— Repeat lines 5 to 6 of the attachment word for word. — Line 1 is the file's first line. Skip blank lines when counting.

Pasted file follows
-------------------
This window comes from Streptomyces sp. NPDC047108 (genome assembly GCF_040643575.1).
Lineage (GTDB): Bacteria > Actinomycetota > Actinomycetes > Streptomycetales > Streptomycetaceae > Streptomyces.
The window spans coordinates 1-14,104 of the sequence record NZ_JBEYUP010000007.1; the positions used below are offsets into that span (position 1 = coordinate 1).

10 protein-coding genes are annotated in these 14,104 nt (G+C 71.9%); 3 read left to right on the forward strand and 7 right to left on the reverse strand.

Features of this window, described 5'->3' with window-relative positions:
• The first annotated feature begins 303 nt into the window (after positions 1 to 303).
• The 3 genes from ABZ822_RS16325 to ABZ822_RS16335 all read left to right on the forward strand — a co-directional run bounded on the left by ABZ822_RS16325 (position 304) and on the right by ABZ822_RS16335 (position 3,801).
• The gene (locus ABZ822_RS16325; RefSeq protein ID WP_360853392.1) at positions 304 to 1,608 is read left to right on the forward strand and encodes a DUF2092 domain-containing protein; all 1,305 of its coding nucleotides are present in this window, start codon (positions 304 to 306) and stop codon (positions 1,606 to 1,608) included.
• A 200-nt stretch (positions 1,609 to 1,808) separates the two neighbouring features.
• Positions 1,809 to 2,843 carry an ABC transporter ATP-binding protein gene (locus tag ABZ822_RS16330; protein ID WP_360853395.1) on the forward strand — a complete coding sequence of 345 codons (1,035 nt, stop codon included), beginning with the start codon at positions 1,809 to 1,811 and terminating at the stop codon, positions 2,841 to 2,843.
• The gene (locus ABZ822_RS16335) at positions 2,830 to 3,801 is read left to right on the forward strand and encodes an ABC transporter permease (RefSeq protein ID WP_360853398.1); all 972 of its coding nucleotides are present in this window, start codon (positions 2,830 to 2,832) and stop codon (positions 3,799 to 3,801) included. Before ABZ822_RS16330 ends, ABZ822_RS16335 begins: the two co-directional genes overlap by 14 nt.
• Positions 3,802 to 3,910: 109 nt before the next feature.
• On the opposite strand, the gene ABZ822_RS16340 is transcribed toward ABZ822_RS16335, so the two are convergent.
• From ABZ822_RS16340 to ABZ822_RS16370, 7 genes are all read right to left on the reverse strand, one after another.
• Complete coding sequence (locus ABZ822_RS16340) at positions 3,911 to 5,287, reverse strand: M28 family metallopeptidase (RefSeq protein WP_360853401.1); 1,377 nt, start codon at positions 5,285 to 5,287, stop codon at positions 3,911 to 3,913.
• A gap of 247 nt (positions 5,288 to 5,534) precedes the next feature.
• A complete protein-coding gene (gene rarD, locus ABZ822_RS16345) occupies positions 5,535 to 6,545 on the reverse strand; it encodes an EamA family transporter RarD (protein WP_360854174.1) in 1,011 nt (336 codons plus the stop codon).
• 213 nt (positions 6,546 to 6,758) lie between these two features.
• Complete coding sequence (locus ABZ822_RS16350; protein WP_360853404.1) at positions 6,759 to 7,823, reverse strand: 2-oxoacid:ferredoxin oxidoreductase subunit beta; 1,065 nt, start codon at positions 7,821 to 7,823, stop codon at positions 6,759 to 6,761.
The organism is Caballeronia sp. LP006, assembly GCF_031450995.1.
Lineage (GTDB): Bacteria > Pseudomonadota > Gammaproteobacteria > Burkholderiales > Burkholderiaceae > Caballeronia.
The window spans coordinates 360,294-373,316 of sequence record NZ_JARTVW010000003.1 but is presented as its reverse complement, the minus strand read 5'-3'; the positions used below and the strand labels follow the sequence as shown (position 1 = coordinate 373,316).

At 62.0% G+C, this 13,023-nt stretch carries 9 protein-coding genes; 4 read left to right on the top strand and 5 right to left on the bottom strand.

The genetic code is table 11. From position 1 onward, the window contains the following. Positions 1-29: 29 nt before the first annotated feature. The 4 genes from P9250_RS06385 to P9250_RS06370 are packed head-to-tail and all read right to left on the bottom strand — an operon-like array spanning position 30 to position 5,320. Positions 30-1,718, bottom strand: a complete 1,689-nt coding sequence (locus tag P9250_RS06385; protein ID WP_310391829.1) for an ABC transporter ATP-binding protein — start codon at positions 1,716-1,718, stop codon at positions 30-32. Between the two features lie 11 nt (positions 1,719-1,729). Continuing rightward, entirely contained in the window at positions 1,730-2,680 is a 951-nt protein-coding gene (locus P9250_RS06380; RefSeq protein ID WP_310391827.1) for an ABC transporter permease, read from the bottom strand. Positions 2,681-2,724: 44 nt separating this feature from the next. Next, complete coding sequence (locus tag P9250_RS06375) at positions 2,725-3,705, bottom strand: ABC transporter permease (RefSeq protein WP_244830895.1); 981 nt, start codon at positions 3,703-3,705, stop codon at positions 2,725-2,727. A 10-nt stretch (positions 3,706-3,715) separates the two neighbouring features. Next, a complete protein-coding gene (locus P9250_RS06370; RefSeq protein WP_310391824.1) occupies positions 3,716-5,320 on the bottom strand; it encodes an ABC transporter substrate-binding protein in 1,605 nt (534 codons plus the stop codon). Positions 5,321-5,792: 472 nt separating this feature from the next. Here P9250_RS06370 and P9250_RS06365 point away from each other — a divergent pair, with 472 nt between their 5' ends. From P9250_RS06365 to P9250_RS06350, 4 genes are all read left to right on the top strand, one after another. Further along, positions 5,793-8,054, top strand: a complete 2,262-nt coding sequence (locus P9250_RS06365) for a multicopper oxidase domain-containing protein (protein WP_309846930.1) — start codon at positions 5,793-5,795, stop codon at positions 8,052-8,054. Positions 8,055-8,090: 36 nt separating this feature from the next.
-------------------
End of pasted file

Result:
Features of this window, described 5'->3' with window-relative positions:
• The first annotated feature begins 303 nt into the window (after positions 1 to 303).